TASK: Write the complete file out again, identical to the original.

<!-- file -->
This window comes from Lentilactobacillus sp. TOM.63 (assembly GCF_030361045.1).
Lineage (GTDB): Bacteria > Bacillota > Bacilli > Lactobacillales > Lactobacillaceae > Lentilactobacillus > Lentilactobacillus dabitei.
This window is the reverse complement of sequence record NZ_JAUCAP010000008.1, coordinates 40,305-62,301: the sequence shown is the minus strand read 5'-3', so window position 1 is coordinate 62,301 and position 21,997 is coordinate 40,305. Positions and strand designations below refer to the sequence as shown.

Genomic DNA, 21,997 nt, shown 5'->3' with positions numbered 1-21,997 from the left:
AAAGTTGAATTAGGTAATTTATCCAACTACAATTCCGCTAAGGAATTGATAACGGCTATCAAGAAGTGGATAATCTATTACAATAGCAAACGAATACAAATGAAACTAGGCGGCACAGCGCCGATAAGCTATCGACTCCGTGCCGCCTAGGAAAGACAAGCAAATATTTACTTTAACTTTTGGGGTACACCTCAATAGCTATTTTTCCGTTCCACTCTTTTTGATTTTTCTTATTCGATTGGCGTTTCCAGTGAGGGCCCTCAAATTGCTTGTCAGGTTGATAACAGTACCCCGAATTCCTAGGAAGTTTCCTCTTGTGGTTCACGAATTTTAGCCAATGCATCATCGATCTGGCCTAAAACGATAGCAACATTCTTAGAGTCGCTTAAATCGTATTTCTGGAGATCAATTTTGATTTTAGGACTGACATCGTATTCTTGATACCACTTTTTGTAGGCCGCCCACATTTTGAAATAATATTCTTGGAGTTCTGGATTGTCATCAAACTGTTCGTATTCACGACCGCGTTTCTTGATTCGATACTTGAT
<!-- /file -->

This window comes from Lentilactobacillus sp. TOM.63 (assembly GCF_030361045.1).
Lineage (GTDB): Bacteria > Bacillota > Bacilli > Lactobacillales > Lactobacillaceae > Lentilactobacillus > Lentilactobacillus dabitei.
This window is the reverse complement of sequence record NZ_JAUCAP010000008.1, coordinates 40,305-62,301: the sequence shown is the minus strand read 5'-3', so window position 1 is coordinate 62,301 and position 21,997 is coordinate 40,305. Positions and strand designations below refer to the sequence as shown.

Genomic DNA, 21,997 nt, shown 5'->3' with positions numbered 1-21,997 from the left:
AAAGTTGAATTAGGTAATTTATCCAACTACAATTCCGCTAAGGAATTGATAACGGCTATCAAGAAGTGGATAATCTATTACAATAGCAAACGAATACAAATGAAACTAGGCGGCACAGCGCCGATAAGCTATCGACTCCGTGCCGCCTAGGAAAGACAAGCAAATATTTACTTTAACTTTTGGGGTACACCTCAATAGCTATTTTTCCGTTCCACTCTTTTTGATTTTTCTTATTCGATTGGCGTTTCCAGTGAGGGCCCTCAAATTGCTTGTCAGGTTGATAACAGTACCCCGAATTCCTAGGAAGTTTCCTCTTGTGGTTCACGAATTTTAGCCAATGCATCATCGATCTGGCCTAAAACGATAGCAACATTCTTAGAGTCGCTTAAATCGTATTTCTGGAGATCAATTTTGATTTTAGGACTGACATCGTATTCTTGATACCACTTTTTGTAGGCCGCCCACATTTTGAAATAATATTCTTGGAGTTCTGGATTGTCATCAAACTGTTCGTATTCACGACCGCGTTTCTTGATTCGATACTTGAT